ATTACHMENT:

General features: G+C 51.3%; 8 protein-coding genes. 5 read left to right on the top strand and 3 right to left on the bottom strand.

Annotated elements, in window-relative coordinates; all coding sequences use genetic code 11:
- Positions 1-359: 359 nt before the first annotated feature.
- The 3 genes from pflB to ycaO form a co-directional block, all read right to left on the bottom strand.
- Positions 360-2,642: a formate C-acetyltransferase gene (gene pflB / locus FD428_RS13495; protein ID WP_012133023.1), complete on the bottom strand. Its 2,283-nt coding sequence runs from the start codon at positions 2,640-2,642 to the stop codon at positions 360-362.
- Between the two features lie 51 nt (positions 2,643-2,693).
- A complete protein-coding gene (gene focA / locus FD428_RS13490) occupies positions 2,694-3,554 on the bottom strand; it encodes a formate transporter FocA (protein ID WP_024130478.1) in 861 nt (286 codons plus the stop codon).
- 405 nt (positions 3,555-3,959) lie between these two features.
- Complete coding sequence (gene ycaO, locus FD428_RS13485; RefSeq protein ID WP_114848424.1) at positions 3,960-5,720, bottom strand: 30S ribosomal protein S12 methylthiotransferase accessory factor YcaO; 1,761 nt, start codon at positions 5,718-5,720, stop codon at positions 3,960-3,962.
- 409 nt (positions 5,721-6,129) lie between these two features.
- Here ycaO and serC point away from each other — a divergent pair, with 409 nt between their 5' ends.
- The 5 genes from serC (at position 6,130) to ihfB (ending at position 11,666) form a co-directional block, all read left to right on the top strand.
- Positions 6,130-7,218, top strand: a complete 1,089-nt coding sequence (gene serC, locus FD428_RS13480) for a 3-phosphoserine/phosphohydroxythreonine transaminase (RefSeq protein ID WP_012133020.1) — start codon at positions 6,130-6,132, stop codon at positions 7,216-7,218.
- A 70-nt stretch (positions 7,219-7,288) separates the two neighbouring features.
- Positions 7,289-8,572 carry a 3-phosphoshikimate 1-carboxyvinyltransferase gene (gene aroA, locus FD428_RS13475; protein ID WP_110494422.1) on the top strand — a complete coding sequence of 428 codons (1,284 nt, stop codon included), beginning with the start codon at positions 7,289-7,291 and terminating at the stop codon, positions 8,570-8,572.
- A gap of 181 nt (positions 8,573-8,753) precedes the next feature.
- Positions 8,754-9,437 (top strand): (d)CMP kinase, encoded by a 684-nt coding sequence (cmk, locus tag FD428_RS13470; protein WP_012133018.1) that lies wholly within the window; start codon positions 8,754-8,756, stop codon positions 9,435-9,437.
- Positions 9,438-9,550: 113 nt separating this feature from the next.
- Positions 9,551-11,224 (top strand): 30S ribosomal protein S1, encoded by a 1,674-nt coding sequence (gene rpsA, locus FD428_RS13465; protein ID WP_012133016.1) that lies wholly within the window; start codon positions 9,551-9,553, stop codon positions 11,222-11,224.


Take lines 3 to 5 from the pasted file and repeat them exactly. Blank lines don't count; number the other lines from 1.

- Positions 1-359: 359 nt before the first annotated feature.
- The 3 genes from pflB to ycaO form a co-directional block, all read right to left on the bottom strand.
- Positions 360-2,642: a formate C-acetyltransferase gene (gene pflB / locus FD428_RS13495; protein ID WP_012133023.1), complete on the bottom strand. Its 2,283-nt coding sequence runs from the start codon at positions 2,640-2,642 to the stop codon at positions 360-362.